General Motors There are currently no plans to outsource the electric vehicle business despite pressure from Wall Street, GM President Mark Reuss told CNBC.
Reuss said the Detroit automaker analyzed the potential of a spin-off and determined that it wasn’t right for its business. He cited the costs and benefits of keeping EV operations part of the larger company.
“We’re just not ready to create the dyssynergy on a completely separate unit,” he said during the CNBCs “Power Lunch.” “We’ve looked at it very carefully. We’ve studied it. We’ve looked in depth at what it would mean from a human and regular capital standpoint, and our human resources and expertise that we have at General Motors, are a real competitive advantage in my opinion. “
Speculation on Wall Street about a possible spin-off of the electric vehicle business has increased since then the automaker’s earnings call for the second quarter on July 29th. Deutsche Bank said such a company would likely be worth at least $ 15 billion to $ 20 billion and could potentially be be worth up to $ 100 billion.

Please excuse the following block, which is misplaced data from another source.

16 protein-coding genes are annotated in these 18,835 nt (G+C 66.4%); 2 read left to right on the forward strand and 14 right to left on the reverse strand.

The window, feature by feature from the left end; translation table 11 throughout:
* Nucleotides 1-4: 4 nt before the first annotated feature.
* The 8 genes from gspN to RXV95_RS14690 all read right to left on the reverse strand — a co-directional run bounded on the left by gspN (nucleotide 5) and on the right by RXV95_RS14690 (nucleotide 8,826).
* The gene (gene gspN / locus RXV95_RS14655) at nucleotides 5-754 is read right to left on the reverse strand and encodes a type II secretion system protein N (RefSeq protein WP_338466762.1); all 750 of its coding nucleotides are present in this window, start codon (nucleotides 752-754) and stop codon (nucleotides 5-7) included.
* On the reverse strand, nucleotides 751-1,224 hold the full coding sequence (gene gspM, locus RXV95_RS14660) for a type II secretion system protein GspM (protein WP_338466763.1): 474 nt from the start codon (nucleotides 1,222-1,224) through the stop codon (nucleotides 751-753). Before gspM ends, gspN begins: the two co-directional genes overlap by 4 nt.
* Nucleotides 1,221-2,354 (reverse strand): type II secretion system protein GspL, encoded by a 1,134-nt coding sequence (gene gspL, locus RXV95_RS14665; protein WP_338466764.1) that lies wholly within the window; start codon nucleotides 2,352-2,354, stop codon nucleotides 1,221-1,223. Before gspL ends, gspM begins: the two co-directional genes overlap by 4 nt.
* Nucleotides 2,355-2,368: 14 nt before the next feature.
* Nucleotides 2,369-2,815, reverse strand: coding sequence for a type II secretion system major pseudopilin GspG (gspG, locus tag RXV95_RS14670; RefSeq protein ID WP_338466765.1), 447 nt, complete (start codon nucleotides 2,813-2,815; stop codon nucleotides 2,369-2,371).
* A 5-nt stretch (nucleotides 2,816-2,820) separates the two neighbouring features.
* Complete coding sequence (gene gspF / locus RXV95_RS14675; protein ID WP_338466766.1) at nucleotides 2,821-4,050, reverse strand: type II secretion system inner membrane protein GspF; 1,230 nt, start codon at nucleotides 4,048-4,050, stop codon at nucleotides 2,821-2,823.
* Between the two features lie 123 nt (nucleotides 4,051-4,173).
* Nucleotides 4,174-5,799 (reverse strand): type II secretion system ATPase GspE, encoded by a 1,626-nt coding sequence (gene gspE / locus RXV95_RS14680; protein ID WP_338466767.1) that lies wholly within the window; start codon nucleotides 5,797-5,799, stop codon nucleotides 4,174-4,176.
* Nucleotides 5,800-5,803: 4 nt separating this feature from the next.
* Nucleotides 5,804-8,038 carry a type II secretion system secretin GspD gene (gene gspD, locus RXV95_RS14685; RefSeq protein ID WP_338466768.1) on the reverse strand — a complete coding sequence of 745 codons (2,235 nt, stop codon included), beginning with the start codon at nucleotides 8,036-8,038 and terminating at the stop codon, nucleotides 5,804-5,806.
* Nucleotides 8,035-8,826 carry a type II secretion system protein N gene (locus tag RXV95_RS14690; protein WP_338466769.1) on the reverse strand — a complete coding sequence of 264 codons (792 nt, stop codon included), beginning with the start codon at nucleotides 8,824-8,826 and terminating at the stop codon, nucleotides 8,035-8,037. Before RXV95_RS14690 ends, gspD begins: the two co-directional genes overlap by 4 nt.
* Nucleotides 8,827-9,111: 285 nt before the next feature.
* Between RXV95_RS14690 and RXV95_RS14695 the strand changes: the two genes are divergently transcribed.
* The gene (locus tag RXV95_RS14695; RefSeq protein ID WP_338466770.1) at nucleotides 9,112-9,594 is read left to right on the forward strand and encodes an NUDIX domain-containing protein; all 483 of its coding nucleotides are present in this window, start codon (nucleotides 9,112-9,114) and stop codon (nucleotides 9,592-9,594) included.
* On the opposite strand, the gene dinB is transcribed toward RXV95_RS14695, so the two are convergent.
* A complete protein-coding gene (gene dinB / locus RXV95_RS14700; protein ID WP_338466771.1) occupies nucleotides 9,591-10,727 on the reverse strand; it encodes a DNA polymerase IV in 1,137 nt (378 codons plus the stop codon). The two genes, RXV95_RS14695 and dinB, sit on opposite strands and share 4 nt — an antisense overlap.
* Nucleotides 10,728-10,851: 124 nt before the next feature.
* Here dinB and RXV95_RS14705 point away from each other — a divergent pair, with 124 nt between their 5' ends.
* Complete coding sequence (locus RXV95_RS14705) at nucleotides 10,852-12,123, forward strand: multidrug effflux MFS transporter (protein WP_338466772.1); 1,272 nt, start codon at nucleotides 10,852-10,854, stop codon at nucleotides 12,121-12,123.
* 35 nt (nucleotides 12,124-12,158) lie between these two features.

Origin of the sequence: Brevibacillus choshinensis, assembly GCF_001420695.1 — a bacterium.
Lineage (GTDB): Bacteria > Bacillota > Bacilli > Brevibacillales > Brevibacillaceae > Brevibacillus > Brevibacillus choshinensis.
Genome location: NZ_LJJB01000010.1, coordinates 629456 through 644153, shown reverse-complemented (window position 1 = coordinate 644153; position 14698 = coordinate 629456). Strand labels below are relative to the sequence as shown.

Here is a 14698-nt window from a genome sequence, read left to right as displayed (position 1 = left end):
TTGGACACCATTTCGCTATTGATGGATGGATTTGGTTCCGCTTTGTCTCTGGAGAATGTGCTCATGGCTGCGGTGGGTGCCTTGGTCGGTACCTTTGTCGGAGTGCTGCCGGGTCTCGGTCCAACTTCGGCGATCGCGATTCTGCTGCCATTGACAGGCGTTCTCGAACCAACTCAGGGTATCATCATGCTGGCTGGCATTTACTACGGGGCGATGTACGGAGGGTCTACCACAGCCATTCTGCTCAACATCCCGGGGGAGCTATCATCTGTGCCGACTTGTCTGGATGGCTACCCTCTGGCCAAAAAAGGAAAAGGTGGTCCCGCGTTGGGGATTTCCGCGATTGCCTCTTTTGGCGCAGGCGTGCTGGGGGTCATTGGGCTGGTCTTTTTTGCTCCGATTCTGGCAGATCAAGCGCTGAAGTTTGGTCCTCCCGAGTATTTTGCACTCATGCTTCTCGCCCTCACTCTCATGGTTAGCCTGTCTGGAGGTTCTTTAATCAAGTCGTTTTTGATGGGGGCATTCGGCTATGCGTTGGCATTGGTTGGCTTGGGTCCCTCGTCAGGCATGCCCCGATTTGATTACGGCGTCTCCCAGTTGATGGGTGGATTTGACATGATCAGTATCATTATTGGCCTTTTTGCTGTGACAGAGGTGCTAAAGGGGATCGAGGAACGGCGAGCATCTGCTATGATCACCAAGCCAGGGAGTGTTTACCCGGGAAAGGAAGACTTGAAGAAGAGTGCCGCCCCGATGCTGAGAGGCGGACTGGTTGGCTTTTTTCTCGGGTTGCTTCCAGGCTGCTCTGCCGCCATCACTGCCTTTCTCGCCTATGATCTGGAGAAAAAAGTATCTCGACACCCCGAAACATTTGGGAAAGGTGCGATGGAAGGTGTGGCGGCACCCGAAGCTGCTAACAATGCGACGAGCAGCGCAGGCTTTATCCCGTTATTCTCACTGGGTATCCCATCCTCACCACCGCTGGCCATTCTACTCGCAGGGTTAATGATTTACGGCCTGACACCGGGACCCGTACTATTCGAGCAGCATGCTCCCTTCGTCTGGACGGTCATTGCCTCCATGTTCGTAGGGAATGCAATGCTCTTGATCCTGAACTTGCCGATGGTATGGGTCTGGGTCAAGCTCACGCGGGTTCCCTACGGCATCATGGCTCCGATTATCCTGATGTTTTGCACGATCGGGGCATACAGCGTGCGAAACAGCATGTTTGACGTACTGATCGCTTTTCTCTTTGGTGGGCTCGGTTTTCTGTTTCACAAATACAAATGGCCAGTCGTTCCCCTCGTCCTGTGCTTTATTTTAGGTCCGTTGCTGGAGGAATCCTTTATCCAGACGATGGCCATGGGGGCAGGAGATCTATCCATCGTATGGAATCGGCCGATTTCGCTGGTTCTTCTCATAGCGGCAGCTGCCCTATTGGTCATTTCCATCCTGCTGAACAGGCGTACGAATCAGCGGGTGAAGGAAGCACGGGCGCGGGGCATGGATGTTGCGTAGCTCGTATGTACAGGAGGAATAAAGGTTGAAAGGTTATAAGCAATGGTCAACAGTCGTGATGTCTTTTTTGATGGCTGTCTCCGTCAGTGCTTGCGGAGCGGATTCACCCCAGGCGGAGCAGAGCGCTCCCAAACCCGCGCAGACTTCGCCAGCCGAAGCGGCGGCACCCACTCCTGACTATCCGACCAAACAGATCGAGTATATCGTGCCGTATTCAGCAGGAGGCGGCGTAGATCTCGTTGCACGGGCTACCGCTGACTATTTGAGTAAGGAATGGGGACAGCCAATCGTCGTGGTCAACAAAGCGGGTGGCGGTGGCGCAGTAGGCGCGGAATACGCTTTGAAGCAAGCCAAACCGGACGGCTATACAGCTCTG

Reuss said “nothing is forever” but outsourcing its EV operations just doesn’t make sense right now.
Instead, GM will split EV operations into a separate department within EV Growth Operations, said GM CEO Mary Barra early Thursday afternoon. Barra said GM has the resources that EV startups that hit the market “will struggle to keep up” would be expected.
Barra announced the new EV unit on Thursday along with plans Spend $ 27 billion for fully electric and autonomous vehicles, an increase of $ 7 billion, or 35%, over the original plans by 2025 announced in March.
GM’s shares rose less than 1% during Thursday afternoon trading.